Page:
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Business Information & ICT - Information
Business Information & ICT - Information
Business Information & ICT - Information
Business Information & ICT - Information
Business Information & ICT - Information
Business Information & ICT - Information
Business Information & ICT - Information
Business Information & ICT - Information
Business Information & ICT - Information
Business Information & ICT - Information
Business Information & ICT - Information
Business Information & ICT - Information
Business Information & ICT - Information
Business Information & ICT - Information
Business Information & ICT - Information
Business Information & ICT - Information
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Business Information & ICT - Information

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  • 1. Information and IT <ul><li>Second outcome in first unit </li></ul><ul><li>Should take 10 – 12 periods to cover </li></ul><ul><li>You have already covered – Business in Contemporary Society </li></ul><ul><li>Still to do in this unit – Decision Making </li></ul>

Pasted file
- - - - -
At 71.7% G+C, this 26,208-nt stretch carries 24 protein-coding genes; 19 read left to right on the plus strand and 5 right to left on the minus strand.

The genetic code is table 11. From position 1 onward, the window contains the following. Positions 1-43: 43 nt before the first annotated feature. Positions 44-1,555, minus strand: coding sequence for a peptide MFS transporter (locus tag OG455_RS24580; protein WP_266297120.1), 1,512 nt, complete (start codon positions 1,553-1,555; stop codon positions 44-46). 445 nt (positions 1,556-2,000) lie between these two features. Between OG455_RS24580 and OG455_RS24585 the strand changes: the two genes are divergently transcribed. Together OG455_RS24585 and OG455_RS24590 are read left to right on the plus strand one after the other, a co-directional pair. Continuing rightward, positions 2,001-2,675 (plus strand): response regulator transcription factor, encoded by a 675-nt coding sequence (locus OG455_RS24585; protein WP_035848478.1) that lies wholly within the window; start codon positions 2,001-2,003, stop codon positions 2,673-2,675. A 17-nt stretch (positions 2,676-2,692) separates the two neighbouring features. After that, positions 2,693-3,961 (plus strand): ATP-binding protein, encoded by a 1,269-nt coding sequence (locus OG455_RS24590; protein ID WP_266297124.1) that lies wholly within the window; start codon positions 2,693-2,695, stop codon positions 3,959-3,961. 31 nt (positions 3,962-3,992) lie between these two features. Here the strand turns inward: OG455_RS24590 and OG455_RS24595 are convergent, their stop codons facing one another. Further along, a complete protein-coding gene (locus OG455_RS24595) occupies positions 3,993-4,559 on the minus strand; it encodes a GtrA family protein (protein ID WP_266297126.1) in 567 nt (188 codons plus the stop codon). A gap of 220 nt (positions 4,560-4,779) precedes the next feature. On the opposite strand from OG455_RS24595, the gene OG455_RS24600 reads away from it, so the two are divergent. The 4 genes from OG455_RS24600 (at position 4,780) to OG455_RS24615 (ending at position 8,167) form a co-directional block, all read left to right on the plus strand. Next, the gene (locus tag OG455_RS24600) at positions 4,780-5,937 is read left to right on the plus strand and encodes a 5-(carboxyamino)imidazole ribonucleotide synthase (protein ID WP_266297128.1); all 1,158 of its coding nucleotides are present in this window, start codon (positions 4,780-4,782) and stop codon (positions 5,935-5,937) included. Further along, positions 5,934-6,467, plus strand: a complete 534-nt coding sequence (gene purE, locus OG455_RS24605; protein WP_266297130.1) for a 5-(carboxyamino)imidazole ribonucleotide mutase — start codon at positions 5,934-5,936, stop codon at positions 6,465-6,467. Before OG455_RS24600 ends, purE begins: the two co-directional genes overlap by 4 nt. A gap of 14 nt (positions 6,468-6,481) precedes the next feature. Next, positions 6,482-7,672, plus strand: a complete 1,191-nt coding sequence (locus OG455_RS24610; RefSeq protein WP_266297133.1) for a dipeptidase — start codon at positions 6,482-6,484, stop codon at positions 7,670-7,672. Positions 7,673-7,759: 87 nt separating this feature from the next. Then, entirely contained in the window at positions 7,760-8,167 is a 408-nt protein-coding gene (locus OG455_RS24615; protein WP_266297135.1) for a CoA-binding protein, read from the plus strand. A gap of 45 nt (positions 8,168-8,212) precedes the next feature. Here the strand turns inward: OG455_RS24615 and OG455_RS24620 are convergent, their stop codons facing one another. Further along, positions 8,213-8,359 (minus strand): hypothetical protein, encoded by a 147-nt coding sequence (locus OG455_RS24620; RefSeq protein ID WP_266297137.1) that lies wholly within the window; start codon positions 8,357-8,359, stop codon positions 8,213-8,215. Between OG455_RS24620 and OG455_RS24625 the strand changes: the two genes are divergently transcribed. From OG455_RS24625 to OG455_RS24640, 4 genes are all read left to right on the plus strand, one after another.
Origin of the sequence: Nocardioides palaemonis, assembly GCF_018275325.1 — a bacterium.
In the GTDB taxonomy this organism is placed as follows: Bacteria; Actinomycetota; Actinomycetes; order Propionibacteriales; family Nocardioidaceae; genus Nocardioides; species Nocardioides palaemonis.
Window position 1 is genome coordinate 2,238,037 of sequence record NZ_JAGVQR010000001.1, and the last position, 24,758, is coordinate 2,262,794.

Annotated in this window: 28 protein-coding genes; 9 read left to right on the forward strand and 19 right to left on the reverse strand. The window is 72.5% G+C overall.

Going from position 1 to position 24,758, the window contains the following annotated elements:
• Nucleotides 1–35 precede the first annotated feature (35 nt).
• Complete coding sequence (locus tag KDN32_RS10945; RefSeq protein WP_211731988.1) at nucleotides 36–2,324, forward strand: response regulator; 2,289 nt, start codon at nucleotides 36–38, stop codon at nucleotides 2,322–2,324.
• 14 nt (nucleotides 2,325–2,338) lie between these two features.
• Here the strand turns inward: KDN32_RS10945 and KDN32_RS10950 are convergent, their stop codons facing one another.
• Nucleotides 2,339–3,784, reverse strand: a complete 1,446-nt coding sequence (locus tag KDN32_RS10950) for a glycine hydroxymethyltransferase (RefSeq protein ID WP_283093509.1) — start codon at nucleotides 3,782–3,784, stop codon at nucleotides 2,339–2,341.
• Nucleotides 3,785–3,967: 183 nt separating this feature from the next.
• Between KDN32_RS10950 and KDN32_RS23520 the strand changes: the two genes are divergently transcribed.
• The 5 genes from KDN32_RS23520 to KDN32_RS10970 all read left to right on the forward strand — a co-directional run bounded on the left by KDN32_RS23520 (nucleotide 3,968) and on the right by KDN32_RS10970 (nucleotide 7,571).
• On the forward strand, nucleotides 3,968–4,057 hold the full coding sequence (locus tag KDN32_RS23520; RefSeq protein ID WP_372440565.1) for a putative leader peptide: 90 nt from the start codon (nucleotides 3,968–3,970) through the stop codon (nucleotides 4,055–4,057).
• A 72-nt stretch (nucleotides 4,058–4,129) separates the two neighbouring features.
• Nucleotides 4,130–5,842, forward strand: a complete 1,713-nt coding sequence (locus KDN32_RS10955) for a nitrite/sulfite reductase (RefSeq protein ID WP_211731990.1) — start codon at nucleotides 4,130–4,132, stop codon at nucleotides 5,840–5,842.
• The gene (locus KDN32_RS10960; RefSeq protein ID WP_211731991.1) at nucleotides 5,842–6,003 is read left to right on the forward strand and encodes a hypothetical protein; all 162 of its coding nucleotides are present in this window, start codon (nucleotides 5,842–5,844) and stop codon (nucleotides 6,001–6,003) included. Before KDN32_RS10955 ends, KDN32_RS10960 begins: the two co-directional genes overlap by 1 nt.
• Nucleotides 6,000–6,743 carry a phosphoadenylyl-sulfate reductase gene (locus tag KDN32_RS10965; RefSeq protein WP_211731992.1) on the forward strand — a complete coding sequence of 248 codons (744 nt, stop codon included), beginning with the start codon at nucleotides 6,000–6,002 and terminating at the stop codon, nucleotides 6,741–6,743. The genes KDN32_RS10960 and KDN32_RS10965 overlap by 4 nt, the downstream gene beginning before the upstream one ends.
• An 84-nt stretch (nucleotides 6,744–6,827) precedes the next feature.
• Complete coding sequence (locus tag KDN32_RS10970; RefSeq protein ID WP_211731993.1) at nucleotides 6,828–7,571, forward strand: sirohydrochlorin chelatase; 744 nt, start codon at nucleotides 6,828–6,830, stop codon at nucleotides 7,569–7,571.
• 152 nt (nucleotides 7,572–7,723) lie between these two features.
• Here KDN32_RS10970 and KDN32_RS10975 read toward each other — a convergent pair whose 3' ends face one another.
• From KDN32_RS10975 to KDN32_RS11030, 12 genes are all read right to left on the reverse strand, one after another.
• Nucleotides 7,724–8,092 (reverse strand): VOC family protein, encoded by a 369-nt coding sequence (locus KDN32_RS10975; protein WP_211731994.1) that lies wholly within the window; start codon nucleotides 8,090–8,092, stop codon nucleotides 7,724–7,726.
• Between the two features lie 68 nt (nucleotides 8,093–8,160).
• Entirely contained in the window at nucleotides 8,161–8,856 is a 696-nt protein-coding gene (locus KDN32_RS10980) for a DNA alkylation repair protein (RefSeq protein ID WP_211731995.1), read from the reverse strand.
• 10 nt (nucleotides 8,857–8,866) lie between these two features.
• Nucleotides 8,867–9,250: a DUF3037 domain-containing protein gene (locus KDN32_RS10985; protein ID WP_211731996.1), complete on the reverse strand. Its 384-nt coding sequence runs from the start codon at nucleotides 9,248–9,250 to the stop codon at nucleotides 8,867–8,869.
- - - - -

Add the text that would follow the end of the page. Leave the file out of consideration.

• 2. Outcome 2 - Information and IT <ul><li>Sources of information </li></ul><ul><li>Types of information </li></ul><ul><li>Value of different types of information </li></ul><ul><li>Uses of information in business </li></ul><ul><li>Uses of ICT </li></ul><ul><li>Costs and Benefits of IT </li></ul><ul><li>Current legislation </li></ul>
  • 3. <ul><li>INFORMATION? DATA? </li></ul><ul><li>WHAT’S THE DIFFERENCE? </li></ul><ul><li>DATA - a collection of facts which have assembled in a logical manner </li></ul><ul><li>INFORMATION - data that has been processed into a form that will assist in decision making and planning </li></ul>WHAT IS INFORMATION?
  • 4. Information from different sources <ul><li>Primary - first hand data, gathered by organisation for a specific purpose </li></ul><ul><li>Secondary - collected for one purpose and used for another </li></ul>
  • 5. Where is this information held? <ul><li>internal - data and info which comes from the organisation’s own records </li></ul><ul><li>external - from sources outside organisation, used to analyse factors over which they have no direct control </li></ul>